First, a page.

Iowa's Logical Addition

Iowa gained its second Top 100 commitment in the 2011 class when No. 10 Samantha Logic of Racine, Wis., verballed on Sunday. Glenn Nelson/ESPN.com

That Samantha Logic's cell phone didn't quite "blow up" at the beginning of August the way many projected had nothing to do with her popularity, or lack thereof, with college recruiters. After her last exposure tournament of July, her family made its usual trek to northern Wisconsin. And there, Logic said, "the cell service wasn't too good."

Which is just as well. Logic, of Racine, Wis., was determined to keep her college list at a manageable level -- and Iowa had a strong hold on the top of that list anyway. The No. 10 prospect in the ESPNU HoopGurlz 100 committed to the Hawkeyes on Sunday, two days after making yet another unofficial visit.

Logic's other finalists were Marquette, Stanford and Vanderbilt. She kept her options focused as much out of fairness to the competing programs as for her own sanity. When she received her application for Stanford, Logic said, "I already could see myself at Iowa," so she didn't submit the paperwork because she didn't want to string along the Cardinal coaching staff.

"Every time I went there, I got a really, really good feeling," Logic said of Iowa.

The feeling certainly had to have been mutual. Coach Lisa Bluder's is a program on the upswing, having produced three straight 20-win seasons, the last culminating in a second-round NCAA loss to another of Logic's finalists, Stanford. But the Hawkeyes, which also have a commitment from No. 62 Virginia Johnson of Iowa City, rarely sniff the stratosphere of as elite a prospect as Logic.

Logic seemed almost to come from nowhere. During her first go-round in high-level club ball last summer, the 5-foot-11 combo guard didn't just take the circuit by storm, she cast thunderclaps upon it that reverberated throughout the recruiting nation. "I just knew coaches everywhere were turning around and saying, 'Who the heck is this girl?' " said John Waring, Logic's trainer at Pacesetter Basketball.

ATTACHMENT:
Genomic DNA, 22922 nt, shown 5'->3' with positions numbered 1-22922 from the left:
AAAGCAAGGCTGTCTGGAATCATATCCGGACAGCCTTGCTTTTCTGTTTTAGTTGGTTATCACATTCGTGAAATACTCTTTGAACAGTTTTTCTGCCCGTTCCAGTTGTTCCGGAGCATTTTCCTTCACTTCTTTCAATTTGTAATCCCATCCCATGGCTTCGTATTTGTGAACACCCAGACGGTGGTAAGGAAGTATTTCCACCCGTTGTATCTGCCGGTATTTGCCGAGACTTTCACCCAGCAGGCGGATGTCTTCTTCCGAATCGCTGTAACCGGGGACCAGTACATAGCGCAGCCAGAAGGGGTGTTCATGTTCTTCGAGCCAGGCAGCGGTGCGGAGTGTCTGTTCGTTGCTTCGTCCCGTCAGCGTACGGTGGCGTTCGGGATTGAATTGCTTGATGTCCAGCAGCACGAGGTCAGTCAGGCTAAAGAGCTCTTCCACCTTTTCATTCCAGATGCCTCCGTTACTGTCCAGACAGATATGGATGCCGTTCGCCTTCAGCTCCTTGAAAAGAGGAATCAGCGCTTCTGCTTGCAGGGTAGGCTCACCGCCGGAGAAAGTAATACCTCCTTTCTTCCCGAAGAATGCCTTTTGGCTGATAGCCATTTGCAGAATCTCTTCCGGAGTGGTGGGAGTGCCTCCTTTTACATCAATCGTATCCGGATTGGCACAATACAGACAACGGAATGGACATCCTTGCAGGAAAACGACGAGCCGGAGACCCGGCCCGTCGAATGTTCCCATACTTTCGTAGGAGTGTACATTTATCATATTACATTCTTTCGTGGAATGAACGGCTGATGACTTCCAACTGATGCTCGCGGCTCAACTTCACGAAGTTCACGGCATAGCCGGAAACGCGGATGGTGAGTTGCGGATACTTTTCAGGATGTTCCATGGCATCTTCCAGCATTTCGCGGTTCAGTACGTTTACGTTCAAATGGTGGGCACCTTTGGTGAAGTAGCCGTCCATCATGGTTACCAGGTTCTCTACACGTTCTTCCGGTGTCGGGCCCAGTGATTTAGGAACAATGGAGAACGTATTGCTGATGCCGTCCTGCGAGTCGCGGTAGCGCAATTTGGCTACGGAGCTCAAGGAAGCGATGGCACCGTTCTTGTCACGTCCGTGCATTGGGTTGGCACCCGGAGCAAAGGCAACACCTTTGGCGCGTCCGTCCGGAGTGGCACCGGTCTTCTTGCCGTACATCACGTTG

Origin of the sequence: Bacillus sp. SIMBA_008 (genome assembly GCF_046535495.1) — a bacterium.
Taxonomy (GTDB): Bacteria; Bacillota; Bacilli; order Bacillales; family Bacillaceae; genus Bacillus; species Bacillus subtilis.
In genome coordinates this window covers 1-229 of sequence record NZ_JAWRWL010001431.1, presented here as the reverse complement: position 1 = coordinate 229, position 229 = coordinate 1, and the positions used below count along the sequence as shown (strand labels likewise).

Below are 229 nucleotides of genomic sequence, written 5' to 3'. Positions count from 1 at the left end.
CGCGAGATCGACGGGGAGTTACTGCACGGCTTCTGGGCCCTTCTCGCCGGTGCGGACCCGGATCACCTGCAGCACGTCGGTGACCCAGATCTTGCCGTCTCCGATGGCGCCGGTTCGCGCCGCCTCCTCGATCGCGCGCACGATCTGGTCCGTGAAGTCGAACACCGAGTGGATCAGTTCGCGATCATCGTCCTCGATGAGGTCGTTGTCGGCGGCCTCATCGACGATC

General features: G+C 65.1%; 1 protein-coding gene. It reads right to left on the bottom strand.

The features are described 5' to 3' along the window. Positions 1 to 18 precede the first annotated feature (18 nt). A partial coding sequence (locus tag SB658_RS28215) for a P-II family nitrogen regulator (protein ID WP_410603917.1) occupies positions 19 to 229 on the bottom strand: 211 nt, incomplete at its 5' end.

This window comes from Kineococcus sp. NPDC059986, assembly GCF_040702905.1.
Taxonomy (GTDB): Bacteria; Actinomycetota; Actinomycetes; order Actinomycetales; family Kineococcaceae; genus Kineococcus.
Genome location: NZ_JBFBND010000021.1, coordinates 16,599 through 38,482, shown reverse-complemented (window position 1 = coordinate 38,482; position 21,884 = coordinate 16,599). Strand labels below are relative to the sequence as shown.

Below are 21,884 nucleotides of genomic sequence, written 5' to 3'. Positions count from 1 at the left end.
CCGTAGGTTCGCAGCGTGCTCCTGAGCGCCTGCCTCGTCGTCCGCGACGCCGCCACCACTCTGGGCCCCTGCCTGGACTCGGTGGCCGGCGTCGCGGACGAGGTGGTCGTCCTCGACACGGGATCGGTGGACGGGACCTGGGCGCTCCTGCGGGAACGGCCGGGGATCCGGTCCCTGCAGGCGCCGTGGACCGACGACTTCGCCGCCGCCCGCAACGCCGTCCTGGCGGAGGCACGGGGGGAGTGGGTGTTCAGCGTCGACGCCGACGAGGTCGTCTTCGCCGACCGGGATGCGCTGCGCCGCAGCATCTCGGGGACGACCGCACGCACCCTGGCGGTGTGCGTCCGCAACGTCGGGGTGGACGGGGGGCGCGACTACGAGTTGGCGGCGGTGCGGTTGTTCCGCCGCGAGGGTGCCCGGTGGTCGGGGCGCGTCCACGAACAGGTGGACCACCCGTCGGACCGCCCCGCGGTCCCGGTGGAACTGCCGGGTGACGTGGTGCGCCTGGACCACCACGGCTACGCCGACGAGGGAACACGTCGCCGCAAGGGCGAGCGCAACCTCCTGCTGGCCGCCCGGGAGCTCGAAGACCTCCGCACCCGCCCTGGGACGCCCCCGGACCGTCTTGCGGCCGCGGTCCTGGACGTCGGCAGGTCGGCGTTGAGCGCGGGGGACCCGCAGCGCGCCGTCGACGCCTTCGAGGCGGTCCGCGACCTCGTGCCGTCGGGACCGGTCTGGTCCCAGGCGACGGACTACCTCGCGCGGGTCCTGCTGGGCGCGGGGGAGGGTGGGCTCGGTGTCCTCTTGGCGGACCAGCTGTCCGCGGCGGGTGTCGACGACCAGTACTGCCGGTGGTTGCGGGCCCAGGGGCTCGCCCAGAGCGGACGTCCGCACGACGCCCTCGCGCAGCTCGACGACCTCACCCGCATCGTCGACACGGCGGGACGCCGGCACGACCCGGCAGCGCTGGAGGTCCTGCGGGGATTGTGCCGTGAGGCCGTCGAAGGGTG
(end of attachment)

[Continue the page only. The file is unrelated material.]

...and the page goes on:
She was well known only in Wisconsin, where as a junior Logic averaged 15.3 points, 9.3 rebounds, 7.8 assists, and 4.4 steals while leading Racine Case to its first-ever trip to the state tournament. In the quarterfinals, Case was toppled 68-62 by three-time defending champion Vincent and 6-6 post Nicole Griffin, an Oklahoma signee ranked No. 80 in the 2010 class by ESPN HoopGurlz. That was in spite of Logic's 32 points, eight assists, seven rebounds and seven steals.

"Some players make other players on their team better," Waring said. "She not only does that, she makes other players seem better than what they are. She does things you don't normally see on the college level, and you never see in AAU ball."

Pacesetter Basketball is a program into which players have to be accepted after first being invited to try out. Logic's first tryout, during her freshman year at Racine Case High School, resulted in a selection as an alternate. She made the program the next year and at the time, Waring said, was unable to knock down wide-open shots from 15-18 feet out. But she had an affinity for details that elude players two levels higher. On a national stage last summer, Logic revealed an intelligent and physical, pass-first, take-a-charge and take-charge style that propelled Midwest Elite to within a whisper of beating DFW TJack Elite at the Nike Summer Showcase in Chicago before breaking through for a title, without two other top prospects Alex Cohen and Jewell Loyd, at the prestigious USJN Nationals in Washington, D.C.

Waring and her club coach, Ralph Gesualdo of Midwest Elite, say Logic's competitive nature tends to percolate most when the stakes are highest. Logic is content to allow everyone else to exhaust themselves analyzing her game and her breakout summer.

"People are going to talk about what they're going to talk about," she said. "I'm just out there to play, whether people say bad things about me or really good things. I try not to take any of it to heart, you know? I don't think I played that much differently. I had great players on my (club) team, and I don't think that ever hurts."

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Glenn Nelson is a senior writer at ESPN.com and the founder of HoopGurlz.com. A member of the Parade All-American Selection Committee, he formerly coached girls' club basketball, was a co-founder and editor-in-chief of an online sports network, authored a basketball book for kids, has had his photography displayed at the Smithsonian Institute, and was a longtime, national-award-winning newspaper columnist and writer. He can be reached at glenn@hoopgurlz.com.